May 18th 1838
At a meeting of the Norwich Town Council, Mr. Brightwell moved that a petition be presented to the House of Commons in favour of a national system of education. The proposed petition stated that “every individual in the country in early life, without regard to sect or party, should be afforded the opportunity of obtaining the elements of useful knowledge and an acquaintance with the sacred Scriptures.” Mr. Barwell seconded. Mr. Seppings moved, as an amendment, the insertion of the clause: “Your petitioners pray that you will not sanction any schemes of education which do not include with the daily reading of the Holy Scriptures a full measure of religious instruction based upon the Word of God, nor any general system of national education which does not secure the careful assistance and superintendence of the National Church.” The amendment was negatived, and the original motion adopted.
May 24th 1838
At Norwich Theatre was performed for the first time a drama entitled, “The Siege of Lynn.” Another new piece was produced on May 31st, called “Pickwick, or the Sayings and Doings of Sam Weller.”
May 26th 1838
John Folker, a mariner, who had seen much active service, died at Lynn at the age of 86. “He was the only survivor of the many Lynn seamen who fought in the memorable battle of April 12th, 1782, when the British Fleet, under the command of Sir George Bridges Rodney (afterwards Lord Rodney), engaged and defeated the French Fleet, under Count de Grasse, in the West Indies. Folker steered Admiral Rodney’s flagship through the whole of that eventful conflict. He was buried in St. Margaret’s churchyard, and was carried to the grave by six seamen on a bier over which was the Union flag, supported by six naval warriors who had served on board the British Fleet.”
June 2nd 1838
“It was Mr. George Borrow, formerly of this city, who was arrested in Spain for publishing the Testament in Spanish and the translation of the Gospel of St. Luke into the gipsy language, but was liberated at Sir George Villiers’ request. Count Ofalia declared that Mr. Borrow had been discharged from his confinement with unspotted honour and reputation. He, moreover, ordered the policeman on whose evidence he had been arrested to be punished, and promised the expenses should be paid by the Government.”
June 17th 1838
Upwell church was opened after restoration. The Bishop of Norwich, who preached the sermon, referred to “the boundless munificence of the Rev. W. Gale Townley, through whose exertions and mainly at his expense had been produced one of the most richly ornamented edifices in the kingdom.”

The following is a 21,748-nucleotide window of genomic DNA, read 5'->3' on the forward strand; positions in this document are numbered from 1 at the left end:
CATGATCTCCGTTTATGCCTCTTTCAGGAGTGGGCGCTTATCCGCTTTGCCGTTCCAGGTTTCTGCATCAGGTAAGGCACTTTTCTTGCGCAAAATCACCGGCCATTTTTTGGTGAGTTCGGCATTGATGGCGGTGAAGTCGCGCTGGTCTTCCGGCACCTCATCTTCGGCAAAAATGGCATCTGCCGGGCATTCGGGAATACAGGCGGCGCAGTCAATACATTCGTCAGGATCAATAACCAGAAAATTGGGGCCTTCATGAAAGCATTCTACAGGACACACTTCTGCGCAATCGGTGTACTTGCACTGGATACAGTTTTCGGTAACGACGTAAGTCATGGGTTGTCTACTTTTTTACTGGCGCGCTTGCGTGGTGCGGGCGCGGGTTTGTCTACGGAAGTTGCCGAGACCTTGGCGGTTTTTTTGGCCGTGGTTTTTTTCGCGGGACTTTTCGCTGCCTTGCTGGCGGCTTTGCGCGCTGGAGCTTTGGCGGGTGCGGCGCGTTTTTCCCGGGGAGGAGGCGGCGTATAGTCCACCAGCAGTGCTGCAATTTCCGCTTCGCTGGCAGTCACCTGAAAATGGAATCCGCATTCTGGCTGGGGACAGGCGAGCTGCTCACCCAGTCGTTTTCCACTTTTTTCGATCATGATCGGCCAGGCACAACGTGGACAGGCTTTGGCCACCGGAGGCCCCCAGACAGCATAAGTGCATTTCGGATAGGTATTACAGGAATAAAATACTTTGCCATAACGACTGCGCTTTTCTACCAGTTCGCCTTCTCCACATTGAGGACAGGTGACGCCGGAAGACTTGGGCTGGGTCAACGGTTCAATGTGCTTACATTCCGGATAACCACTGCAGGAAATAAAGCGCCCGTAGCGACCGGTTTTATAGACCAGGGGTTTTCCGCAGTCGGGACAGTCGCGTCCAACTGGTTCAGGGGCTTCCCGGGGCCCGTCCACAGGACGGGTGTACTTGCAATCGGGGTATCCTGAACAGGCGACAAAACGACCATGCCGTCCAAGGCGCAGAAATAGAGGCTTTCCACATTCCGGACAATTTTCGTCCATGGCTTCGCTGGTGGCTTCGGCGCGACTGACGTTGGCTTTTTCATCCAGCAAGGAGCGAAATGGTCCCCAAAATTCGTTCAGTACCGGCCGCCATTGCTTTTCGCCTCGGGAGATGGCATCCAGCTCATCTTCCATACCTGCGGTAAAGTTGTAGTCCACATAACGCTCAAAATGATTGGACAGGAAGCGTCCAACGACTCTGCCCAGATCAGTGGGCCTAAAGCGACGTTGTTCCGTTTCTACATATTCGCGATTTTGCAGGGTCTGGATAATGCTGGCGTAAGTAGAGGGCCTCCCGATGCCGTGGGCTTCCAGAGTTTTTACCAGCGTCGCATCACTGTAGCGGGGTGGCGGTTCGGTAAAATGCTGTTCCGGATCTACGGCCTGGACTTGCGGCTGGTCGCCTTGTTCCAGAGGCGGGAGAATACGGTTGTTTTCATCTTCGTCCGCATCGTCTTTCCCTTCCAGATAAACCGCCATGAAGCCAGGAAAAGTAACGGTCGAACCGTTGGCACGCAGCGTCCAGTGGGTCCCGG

June 19th 1838
Pockthorpe Guild was held at Norwich. “The annual amusements took place, and the ‘Mayor,’ upon taking office, delivered an address on the green at Patteson’s Cellar House, to the effect that he would endeavour to remove the duty off tea and sugar, which was received with great cheering. The evening terminated with the accustomed sports, as climbing the greasy pole, grinning through collars, and a variety of other entertainments. The celebration of the anniversary of Pockthorpe Guild can be traced as far back as the year 1772.”
June 28th 1838
The Coronation of Queen Victoria was celebrated in Norwich with great rejoicings. At half-past ten the Mayor and members of the Corporation assembled at the Free School, and proceeded thence to the Cathedral, where the sermon was preached by the Rev. Samuel Stone, the Mayor’s chaplain, from the text, “And who knoweth whether thou art come to the kingdom for such a time as this?” (Esther iv. 14.) The “Hallelujah Chorus” was rendered. At noon a troop of the 4th Dragoon Guards, under Major Makepeace, formed up in the Market Place “and fired a _feu de joie_ with their pistols, and afterwards gave three cheers, flourishing their drawn swords above their heads in honour of the Queen.” The officers then retired to the Guildhall, where the Mayor, in the presence of a large company, proposed the Queen’s health. The parishioners of St. Peter Mancroft entertained, at the Corn Exchange, 750 poor persons, and similar feasts were given to the poor of other parishes. One thousand workpeople employed at the Yarn Factory dined in ten parties at ten public-houses, and formed afterwards an imposing procession, with Mr. Bignold at their head. In the evening the city was illuminated, and there was a grand display of fireworks in the Market Place. The Mayor entertained 160 guests at dinner at Chapel Field House, and the members of the Orange and Purple Club dined at the Theatre, “which, by throwing a flooring of boards from the stage over the pit, was converted into a commodious banqueting room. In the background was a drop scene, giving a view of St. Andrew’s Hall on a banqueting day.” Mr. W. J. Utten Browne presided, and many ladies who graced the gathering by their attendance were provided with seats in the dress circle. Similar celebrations took place at Yarmouth, Lynn, and other towns in the county. Every village commemorated the event, “and everywhere it was a joyous day, for The squire’s wide hall And the cottage small Were full of good English cheer.” On the 29th the Corporation of Norwich held a special meeting, and voted an address to the Queen, “after a long and angry debate, in consequence of the address containing sentiments in which the Conservative party could not concur.” The result was the framing of another address, signed by 5,000 freemen, freeholders, and citizens, praying her Majesty “to preserve inviolate the Union between Church and State.”